> Assumption 38: I assume that the belief that trade economics is the
> only engine that can run an economy is erroneus.
I think balance is a big deal, and I would tend to agree we've lost
something I think we had in that regard. I've lived in Europe, and,
in many ways, it seemed easier to have a balanced life there than
here. That was 30 years ago, though; it certainly has changed, and I
have no recent, first-hand knowledge.
> Assumption 39: I assume that most jobs in the trade economy are not
> ultimately necessary except as a form of "make work" that
> redistributes income.
I think this bears examining. If you mean we could exist at a far
lower level of economic development, that may be true, but might
assumption 39 be the result of assumption 22?
> Assumption 41: I assume that Artistic jobs that develop intelligence
> and perceptions are good for the society.
I, too, assume that's true. I find it interesting, especially in
light of your claims, that some claims for the utility of artistic
work and effort rest on the correlation and presumed causal links
between musical education at a young age and later skills in math and
science, for example. In other words, many (but not all) of the
claims I hear are based on the artistic's utility for the economic,
not the artistic's utility for people and the collection of people we
> Assumption 42: I assume that the most complex contemporary artistic
> jobs can never exist in the world solely as trade items.
> Assumption 43: I assume that the values of society determine the
> health of the society.
How many jobs in the symphony orchestra world are supported by
recordings done by major orchestras? While on the whole such support
comes mostly from benefactors, at least in this country, as I recall,
there do seem to be exceptions for name groups in the major markets.
Is that true?
I wonder if these are moot points. If society's values were
different, then we might support more artists. But focusing on
society's values may or may not be the highest leverage way to get
where you want to be. Perhaps simply attracting people to the sounds
and sights of art is more effective.
You may be looking at the classic "(re-) starting up the system"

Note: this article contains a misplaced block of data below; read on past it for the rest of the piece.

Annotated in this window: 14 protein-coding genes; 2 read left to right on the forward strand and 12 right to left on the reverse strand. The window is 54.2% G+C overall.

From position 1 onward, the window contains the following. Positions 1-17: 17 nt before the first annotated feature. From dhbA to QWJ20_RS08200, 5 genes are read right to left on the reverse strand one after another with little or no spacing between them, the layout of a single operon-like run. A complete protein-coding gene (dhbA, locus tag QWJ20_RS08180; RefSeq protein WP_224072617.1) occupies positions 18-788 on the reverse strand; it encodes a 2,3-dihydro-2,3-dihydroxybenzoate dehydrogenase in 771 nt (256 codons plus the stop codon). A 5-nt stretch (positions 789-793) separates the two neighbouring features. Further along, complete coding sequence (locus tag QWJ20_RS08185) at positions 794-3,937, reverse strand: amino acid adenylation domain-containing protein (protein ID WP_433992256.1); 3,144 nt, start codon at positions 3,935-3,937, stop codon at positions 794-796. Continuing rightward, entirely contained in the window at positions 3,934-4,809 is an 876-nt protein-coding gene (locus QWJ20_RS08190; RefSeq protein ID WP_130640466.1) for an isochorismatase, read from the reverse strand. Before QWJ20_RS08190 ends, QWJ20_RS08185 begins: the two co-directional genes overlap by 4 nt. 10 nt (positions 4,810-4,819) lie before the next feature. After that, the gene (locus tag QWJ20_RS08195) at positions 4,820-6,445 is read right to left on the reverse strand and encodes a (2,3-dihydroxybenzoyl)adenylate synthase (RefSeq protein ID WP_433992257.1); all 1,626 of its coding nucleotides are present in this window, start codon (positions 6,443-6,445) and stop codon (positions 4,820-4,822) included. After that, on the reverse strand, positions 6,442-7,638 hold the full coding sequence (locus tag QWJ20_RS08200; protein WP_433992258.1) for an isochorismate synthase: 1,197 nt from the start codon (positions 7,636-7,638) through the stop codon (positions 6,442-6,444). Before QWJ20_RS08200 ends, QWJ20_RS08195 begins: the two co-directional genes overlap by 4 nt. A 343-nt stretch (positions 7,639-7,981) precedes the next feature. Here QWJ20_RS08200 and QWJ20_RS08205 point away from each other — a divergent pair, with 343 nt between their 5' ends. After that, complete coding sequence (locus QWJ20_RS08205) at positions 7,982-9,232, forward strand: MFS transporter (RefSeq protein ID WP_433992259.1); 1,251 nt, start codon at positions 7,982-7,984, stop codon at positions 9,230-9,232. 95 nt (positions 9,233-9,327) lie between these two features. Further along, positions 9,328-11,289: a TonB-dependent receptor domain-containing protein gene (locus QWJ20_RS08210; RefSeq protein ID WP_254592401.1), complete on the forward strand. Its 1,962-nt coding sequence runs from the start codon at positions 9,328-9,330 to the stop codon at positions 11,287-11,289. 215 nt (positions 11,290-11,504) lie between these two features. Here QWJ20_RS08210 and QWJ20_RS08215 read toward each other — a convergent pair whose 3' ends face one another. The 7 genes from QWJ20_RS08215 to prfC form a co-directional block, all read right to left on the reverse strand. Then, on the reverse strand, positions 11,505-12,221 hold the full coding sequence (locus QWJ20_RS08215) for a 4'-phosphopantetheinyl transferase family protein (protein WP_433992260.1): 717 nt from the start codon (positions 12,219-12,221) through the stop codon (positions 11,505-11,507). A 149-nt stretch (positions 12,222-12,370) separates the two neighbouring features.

problem. It seems relatively easy to keep a system going or perhaps
even to make it grow (all perhaps just an illusion); starting
something from scratch (or with less than a critical mass) seems more
In writing this, I recall notes made in SOI's Harmony #15, I think.
There was an analysis of predictions made 10 years previously about
the tough times symphony orchestras would face, but the article
claimed (and substantiated) that they had in fact bettered their
position over the last decade. See
> Assumption 45: I assume that starving the average artist does nothing
> for society or for the creativity of the artist inspite of local
I heard that myth at an early age, too. I guess I've come to believe
that each of us has enough Angst in our lives to fuel any creative
fires that might need such Angst; artistic Angst isn't purely
economic. (At, how does artistic Angst relate to the 7Es and free
> Assumption 48: I assume that every member of a Florentine Symposium
> must have crucial information necessary to the solving of the problem
> of the societal dysfunction in the arts.
Tell me more about Florentine Symposia.
> Assumption 50: I assume that there is an answer.
I, too. I think that's called "living."
> Ray Evans Harrell
Thanks, Ray. I am interested in your and others' observations back.
-- Bill Harris 3217 102nd Place SE Facilitated Systems Everett, WA 98208 USA http://facilitatedsystems.com/ phone: +1 425 337-5541